Thursday, May 8, 2014

Gadgets: Pot Clips - No, not that kind!

You must know by now that I have a cooking gadget fetish. Every time I go to the store, I cruise past the gadget section to see if there's anything new. Like a shark sniffing for new prey...

On a recent visit, I picked up a Utensil Pot Clip made by Good Cook ($4.99) because I'd been itching to try one out. Shortly after, Good Cook sent me another pot clip with a different design ($7.49) than the one I bought. Note: It wasn't sent specifically for review here.

The point of the clip is to attach it to the rim of a pot, then use it to hold a spoon or spatula out of the hot pot. It makes a lot of sense. I have some spoons and spatulas that I can leave in a hot pot, but I have many with melt or burn marks on the handles from letting them rest on the rim of a hot pot or pan.

Of course, the other choice is to put the spoon on the counter or on a spoon rest, but it makes more sense to just let the utensil hover over the pot where it's handy and not making a mess. It's also useful when I've got multiple pots cooking, so each spoon stays with its own pot.

So, since I had competing versions of the same concept, I thought a bit of comparison was in order. The first clip is made from metal with silicone grips. The spring-grip function is achieved by means of bent metal. The new clip is made from hard plastic and silcone, and has a metal spring mechanism.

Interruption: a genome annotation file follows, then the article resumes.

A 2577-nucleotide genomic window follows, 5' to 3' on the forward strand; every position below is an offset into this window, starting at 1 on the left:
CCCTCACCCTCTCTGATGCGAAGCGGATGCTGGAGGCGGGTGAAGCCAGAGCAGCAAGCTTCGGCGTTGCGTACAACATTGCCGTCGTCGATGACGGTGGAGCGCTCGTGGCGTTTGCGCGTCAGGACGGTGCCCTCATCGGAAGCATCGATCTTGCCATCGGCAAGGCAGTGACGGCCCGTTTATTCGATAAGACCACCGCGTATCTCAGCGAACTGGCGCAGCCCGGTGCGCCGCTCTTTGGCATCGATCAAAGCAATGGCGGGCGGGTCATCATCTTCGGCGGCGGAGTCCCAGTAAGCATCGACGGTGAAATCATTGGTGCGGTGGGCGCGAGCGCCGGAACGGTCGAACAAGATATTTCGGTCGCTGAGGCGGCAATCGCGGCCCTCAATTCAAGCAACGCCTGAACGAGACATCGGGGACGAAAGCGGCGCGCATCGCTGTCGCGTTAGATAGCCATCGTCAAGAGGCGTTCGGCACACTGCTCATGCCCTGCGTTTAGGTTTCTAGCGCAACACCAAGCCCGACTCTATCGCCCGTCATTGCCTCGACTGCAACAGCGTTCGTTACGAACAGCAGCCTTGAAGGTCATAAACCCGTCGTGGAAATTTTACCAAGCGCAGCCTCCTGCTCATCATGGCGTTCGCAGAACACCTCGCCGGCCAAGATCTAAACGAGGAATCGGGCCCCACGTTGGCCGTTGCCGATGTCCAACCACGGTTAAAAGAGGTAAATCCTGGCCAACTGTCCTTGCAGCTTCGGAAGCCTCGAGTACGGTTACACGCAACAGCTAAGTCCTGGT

On first glance, the larger opening on the first clip seemed like it would be more useful for a wider variety of handle sizes, but in reality, the bendiness of the second clip allowed it to grasp pretty much every spoon and spatula I normally use.

The wider opening on the first clip made it slightly easier to get a spoon in there, but the smaller hole on the second clip grabbed the utensil a little more securely.

The major difference between the two clips was that the first clip tends to angle outwards from the pot it is secured to, while the second remains slightly more upright. This slight difference means that in order to keep a spoon angled with the stirring end down (to keep drips from traveling towards the handle) you need the clip needs to grab farther up the handle with the first clip.

None of the differences between the clips are dealbreakers - I've been using both clips - but I do like the design of the second one better, and it feels sturdier, as well.

As far as the price difference, I'm sure that will disappear as soon as the new version hits all the retail markets. Even better, grocery stores tend to discount this brand often, with buy-one-get-one offers on a regular basis.

This was previously published on Serious Eats.